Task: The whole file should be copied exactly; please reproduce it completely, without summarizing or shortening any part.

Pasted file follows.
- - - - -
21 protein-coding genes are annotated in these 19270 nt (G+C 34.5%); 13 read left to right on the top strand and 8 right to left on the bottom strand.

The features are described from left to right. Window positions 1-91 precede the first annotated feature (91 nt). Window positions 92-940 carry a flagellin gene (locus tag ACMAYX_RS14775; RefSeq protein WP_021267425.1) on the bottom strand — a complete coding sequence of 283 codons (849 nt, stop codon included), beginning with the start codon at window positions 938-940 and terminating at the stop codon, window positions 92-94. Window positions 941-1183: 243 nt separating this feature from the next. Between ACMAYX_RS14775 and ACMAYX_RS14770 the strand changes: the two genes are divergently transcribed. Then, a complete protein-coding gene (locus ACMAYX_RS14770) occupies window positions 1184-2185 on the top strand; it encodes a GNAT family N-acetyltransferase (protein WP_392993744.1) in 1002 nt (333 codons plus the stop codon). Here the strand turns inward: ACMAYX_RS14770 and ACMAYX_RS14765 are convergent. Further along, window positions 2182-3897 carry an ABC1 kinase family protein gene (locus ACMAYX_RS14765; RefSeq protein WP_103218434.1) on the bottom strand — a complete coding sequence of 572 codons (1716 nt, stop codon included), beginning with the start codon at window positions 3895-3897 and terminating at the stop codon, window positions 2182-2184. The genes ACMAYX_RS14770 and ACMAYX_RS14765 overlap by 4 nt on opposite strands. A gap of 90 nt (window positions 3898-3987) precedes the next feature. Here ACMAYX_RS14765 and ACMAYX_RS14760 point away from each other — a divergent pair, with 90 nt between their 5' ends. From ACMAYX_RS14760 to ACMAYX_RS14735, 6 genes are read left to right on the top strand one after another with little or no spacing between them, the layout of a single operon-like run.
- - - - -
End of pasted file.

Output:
21 protein-coding genes are annotated in these 19270 nt (G+C 34.5%); 13 read left to right on the top strand and 8 right to left on the bottom strand.

The features are described from left to right. Window positions 1-91 precede the first annotated feature (91 nt). Window positions 92-940 carry a flagellin gene (locus tag ACMAYX_RS14775; RefSeq protein WP_021267425.1) on the bottom strand — a complete coding sequence of 283 codons (849 nt, stop codon included), beginning with the start codon at window positions 938-940 and terminating at the stop codon, window positions 92-94. Window positions 941-1183: 243 nt separating this feature from the next. Between ACMAYX_RS14775 and ACMAYX_RS14770 the strand changes: the two genes are divergently transcribed. Then, a complete protein-coding gene (locus ACMAYX_RS14770) occupies window positions 1184-2185 on the top strand; it encodes a GNAT family N-acetyltransferase (protein WP_392993744.1) in 1002 nt (333 codons plus the stop codon). Here the strand turns inward: ACMAYX_RS14770 and ACMAYX_RS14765 are convergent. Further along, window positions 2182-3897 carry an ABC1 kinase family protein gene (locus ACMAYX_RS14765; RefSeq protein WP_103218434.1) on the bottom strand — a complete coding sequence of 572 codons (1716 nt, stop codon included), beginning with the start codon at window positions 3895-3897 and terminating at the stop codon, window positions 2182-2184. The genes ACMAYX_RS14770 and ACMAYX_RS14765 overlap by 4 nt on opposite strands. A gap of 90 nt (window positions 3898-3987) precedes the next feature. Here ACMAYX_RS14765 and ACMAYX_RS14760 point away from each other — a divergent pair, with 90 nt between their 5' ends. From ACMAYX_RS14760 to ACMAYX_RS14735, 6 genes are read left to right on the top strand one after another with little or no spacing between them, the layout of a single operon-like run.